Take a swing at these baseball movies on Netflix

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Now that baseball has truly returned post-COVID, Netflix lets fly with several entertaining ballpark-related titles to choose from — a couple might even be as good as taking in one of the summer’s greatest pastimes live. At the very least, a good baseball movie should fill the void whenever a game gets rained out.

Take a swing or two at these flicks, and you won’t feel as though you’ve struck out. (And don’t worry, none of these picks are as long as a real baseball game.)


This baseball movie revolves around a real team, as the Oakland Athletics’ 2003 season forms the center of this sports drama. Following the unorthodox roster decisions made by A’s general manager Billy Beane (played by Brad Pitt), you get to see how he put together one of Major League Baseball’s most formidable — and cheapest — ball clubs of the modern era. Jonah Hill and Chris Pratt also star.

Late Life: The Chien-Ming Wang Story

This documentary follows Chinese pitcher Chien-Ming Wang from his time as an up-and-coming star player with the New York Yankees, all the way to his climb back into the big leagues. Unfortunately, Wang was hobbled by several injuries, causing the Yanks to part ways with him in 2008 after four disappointing seasons, but also leaving him to bounce around the majors on what became a remarkable, seven-year journey of redemption.

The Battered Bastards of Baseball

This Netflix documentary tells the story of the Portland Mavericks, an independent minor league ball club founded by Bing Russell, the late actor, and father of iconic Hollywood actor Kurt Russell. Kurt, who was the team’s vice president and designated hitter, and his mother, Lou, lead the movie’s simple, straightforward-yet-whimsical storytelling that would only fit a team like this. All 80 minutes of this piece deliver a real-life story so surreal, it gives the Indians from Major League a run for their money.


Sticking with true stories from the baseball diamond, the 2018 documentary Screwball shines a light on the 2013 South Florida steroid scandal that rocked Major League Baseball. Billed as a “true-crime dramedy,” this project cleverly cast child actors — seriously, kids so young they’re nowhere near old enough for a learner’s permit to drive — as the major players in the scandal. This type of “avant-garde” filmmaking was nothing like what director Billy Corben, who was behind Cocaine Cowboys, had done before. But once you get past seeing someone a fraction of A-Rod’s age actually being A-Rod, pure entertainment will ensue.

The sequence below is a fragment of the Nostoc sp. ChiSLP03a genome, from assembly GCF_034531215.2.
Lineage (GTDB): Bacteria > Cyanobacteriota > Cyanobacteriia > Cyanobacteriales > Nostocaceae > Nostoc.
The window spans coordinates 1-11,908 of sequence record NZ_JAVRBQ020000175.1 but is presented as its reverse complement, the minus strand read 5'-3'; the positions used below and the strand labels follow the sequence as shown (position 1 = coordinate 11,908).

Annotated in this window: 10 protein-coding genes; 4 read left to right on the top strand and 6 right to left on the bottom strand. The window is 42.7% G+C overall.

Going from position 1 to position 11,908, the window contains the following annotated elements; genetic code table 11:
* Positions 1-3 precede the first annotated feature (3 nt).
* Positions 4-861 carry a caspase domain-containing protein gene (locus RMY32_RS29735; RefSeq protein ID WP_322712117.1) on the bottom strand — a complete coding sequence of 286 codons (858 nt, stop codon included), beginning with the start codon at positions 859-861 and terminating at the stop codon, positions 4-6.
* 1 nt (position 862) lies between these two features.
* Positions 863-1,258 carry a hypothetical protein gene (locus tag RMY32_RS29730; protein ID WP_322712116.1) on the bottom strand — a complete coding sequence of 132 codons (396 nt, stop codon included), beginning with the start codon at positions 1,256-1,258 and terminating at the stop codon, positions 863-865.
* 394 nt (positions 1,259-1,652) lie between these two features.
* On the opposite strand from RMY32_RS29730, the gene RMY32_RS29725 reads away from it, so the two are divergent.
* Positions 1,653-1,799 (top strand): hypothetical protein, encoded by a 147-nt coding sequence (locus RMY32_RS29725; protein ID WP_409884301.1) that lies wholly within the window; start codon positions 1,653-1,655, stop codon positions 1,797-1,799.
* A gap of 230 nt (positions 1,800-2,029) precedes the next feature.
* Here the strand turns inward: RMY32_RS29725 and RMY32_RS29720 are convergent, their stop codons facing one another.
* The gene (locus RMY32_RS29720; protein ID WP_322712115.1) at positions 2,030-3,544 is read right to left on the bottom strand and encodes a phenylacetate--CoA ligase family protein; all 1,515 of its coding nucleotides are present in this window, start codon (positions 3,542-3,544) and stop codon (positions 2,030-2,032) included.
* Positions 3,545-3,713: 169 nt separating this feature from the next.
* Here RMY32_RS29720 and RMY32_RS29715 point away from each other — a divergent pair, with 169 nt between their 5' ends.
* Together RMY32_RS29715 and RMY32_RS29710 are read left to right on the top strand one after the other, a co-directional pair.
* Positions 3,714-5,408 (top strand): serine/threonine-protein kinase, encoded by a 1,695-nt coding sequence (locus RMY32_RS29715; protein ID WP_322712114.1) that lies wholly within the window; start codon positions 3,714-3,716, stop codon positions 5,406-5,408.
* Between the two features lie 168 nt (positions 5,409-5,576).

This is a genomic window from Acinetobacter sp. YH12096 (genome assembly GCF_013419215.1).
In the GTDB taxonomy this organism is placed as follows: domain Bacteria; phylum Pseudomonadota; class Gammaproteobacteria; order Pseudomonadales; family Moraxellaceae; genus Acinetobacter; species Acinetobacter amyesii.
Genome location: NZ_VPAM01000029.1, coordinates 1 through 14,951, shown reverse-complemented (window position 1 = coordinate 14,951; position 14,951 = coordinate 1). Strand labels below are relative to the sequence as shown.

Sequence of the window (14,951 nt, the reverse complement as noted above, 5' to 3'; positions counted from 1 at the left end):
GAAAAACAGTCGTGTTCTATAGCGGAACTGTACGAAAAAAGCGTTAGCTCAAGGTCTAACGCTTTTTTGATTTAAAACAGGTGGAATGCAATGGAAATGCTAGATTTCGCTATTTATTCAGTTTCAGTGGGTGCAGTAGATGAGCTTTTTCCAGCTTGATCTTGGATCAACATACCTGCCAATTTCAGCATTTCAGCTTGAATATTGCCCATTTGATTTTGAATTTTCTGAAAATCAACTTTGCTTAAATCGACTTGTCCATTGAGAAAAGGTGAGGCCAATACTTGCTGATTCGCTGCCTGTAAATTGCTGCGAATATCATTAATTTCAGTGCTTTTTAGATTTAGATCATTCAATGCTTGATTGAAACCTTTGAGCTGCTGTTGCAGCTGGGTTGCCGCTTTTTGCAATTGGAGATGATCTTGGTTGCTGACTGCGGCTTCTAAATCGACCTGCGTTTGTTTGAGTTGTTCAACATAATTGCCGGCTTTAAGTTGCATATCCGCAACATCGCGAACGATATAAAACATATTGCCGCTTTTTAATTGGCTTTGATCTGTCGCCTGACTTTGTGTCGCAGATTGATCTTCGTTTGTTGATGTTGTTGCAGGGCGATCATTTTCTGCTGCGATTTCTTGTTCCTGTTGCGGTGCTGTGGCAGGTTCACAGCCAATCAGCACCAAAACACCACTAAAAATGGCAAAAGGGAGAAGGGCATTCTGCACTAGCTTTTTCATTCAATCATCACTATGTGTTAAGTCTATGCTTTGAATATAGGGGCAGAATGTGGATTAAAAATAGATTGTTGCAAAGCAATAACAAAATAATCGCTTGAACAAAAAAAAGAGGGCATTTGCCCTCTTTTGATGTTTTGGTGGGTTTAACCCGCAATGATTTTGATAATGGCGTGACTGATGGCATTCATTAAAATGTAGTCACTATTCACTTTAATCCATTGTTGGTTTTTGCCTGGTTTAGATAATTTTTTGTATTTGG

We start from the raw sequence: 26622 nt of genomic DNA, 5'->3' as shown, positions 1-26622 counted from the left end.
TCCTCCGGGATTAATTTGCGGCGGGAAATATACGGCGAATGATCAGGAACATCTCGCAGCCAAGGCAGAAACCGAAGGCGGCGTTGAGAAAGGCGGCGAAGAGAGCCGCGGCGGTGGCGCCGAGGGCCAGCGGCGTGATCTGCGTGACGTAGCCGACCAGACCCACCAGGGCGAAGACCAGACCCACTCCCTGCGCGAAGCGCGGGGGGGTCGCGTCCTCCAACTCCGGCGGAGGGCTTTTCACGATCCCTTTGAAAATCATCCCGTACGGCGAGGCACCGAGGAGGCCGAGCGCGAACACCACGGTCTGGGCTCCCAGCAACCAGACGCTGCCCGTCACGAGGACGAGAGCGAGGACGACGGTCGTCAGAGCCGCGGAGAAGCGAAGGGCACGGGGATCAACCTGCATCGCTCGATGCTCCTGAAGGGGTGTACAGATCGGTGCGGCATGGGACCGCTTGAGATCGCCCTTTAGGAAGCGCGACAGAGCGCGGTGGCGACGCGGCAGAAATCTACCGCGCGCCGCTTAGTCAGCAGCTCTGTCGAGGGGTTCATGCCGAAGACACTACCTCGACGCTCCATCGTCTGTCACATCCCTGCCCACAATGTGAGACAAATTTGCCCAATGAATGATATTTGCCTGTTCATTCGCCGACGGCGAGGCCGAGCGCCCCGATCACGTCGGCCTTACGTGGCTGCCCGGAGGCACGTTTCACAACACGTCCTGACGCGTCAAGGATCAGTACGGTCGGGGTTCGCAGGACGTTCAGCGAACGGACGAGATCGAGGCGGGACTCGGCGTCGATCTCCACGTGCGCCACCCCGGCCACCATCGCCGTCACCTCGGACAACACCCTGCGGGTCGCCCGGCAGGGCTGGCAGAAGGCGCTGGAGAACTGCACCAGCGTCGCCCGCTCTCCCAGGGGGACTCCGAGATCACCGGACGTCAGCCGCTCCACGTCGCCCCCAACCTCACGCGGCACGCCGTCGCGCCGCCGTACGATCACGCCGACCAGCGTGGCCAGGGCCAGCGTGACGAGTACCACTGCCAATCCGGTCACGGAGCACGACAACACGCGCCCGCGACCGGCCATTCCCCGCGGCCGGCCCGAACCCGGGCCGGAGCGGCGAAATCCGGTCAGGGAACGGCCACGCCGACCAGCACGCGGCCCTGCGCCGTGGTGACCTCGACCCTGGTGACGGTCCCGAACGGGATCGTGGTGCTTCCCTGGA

The Lonely Island Presents: The Unauthorized Bash Brothers Experience

Having at least a few more laughs at the expense of baseball’s steroid era, Andy Samberg, the brainchild behind The Lonely Island’s comical contributions to society, tells the story of how juicing was stylish among the Oakland A’s of the late ’80s. With Samberg as Jose Canseco, and Akiva Schaffer as Mark McGuire, these two basically made a 30-minute rap music video, putting a spin on the real “Bash Brothers” as only they gloriously could.

Benchwarmers 2: Breaking Balls

This sports comedy stars Chris Klein (of American Pie fame) as a rookie lawyer who missed the boat to the big leagues and is desperate for another shot to make it to the show. His chance to get back on a diamond is given to him by his law firm boss, played by Jon Lovitz, who can often make an otherwise-mediocre comedy at least a decent one. Otherwise, the movie follows the usual trope; a former athlete seeks redemption by trying to lead a misfit group against the odds to victory.

Unlike scores and stats, movie preferences are subjective, of course, so our roster may not hit it out of the park for every baseball fan. But if you’re in the mood for a trip to the ballyard but can’t swing a full-length game, try batting these around.

About the author

Hassan Green

Hassan Green

Hassan is a proud dad, a habitual night owl, and a passionate fan of many sports, James Bond films, visiting Canada (well, Toronto to be exact), the power of humor, and great food. He often believes that coffee can and will save the world. Hassan tries to be charitable with some of his free time and energy to his local community. In the meantime, he's also attempting to get his one-man podcast back off the ground.